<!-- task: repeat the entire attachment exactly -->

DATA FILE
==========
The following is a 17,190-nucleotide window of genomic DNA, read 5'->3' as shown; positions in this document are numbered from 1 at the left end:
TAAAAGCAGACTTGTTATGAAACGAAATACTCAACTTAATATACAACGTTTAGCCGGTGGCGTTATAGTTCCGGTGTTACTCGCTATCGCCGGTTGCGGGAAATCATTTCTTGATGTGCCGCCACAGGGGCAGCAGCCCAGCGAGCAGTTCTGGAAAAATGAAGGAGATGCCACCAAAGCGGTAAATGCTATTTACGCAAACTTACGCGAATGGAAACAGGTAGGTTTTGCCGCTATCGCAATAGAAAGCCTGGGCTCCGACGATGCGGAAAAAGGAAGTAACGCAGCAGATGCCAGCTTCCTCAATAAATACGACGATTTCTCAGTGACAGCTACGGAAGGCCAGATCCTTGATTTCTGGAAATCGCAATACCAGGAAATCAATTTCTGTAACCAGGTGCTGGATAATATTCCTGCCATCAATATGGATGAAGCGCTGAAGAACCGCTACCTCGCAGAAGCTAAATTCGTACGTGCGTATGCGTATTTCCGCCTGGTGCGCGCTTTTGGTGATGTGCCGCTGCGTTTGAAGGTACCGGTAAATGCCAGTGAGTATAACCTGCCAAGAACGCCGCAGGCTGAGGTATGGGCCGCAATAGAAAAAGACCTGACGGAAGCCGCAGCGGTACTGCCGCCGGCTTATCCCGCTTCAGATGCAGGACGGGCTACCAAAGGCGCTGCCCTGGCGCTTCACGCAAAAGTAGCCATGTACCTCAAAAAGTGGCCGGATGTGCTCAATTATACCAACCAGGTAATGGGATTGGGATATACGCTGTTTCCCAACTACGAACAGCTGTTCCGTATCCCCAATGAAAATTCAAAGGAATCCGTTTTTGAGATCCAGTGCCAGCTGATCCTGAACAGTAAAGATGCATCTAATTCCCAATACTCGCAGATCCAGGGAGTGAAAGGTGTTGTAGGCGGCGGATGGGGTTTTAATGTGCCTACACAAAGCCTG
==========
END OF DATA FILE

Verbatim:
The following is a 17,190-nucleotide window of genomic DNA, read 5'->3' as shown; positions in this document are numbered from 1 at the left end:
TAAAAGCAGACTTGTTATGAAACGAAATACTCAACTTAATATACAACGTTTAGCCGGTGGCGTTATAGTTCCGGTGTTACTCGCTATCGCCGGTTGCGGGAAATCATTTCTTGATGTGCCGCCACAGGGGCAGCAGCCCAGCGAGCAGTTCTGGAAAAATGAAGGAGATGCCACCAAAGCGGTAAATGCTATTTACGCAAACTTACGCGAATGGAAACAGGTAGGTTTTGCCGCTATCGCAATAGAAAGCCTGGGCTCCGACGATGCGGAAAAAGGAAGTAACGCAGCAGATGCCAGCTTCCTCAATAAATACGACGATTTCTCAGTGACAGCTACGGAAGGCCAGATCCTTGATTTCTGGAAATCGCAATACCAGGAAATCAATTTCTGTAACCAGGTGCTGGATAATATTCCTGCCATCAATATGGATGAAGCGCTGAAGAACCGCTACCTCGCAGAAGCTAAATTCGTACGTGCGTATGCGTATTTCCGCCTGGTGCGCGCTTTTGGTGATGTGCCGCTGCGTTTGAAGGTACCGGTAAATGCCAGTGAGTATAACCTGCCAAGAACGCCGCAGGCTGAGGTATGGGCCGCAATAGAAAAAGACCTGACGGAAGCCGCAGCGGTACTGCCGCCGGCTTATCCCGCTTCAGATGCAGGACGGGCTACCAAAGGCGCTGCCCTGGCGCTTCACGCAAAAGTAGCCATGTACCTCAAAAAGTGGCCGGATGTGCTCAATTATACCAACCAGGTAATGGGATTGGGATATACGCTGTTTCCCAACTACGAACAGCTGTTCCGTATCCCCAATGAAAATTCAAAGGAATCCGTTTTTGAGATCCAGTGCCAGCTGATCCTGAACAGTAAAGATGCATCTAATTCCCAATACTCGCAGATCCAGGGAGTGAAAGGTGTTGTAGGCGGCGGATGGGGTTTTAATGTGCCTACACAAAGCCTG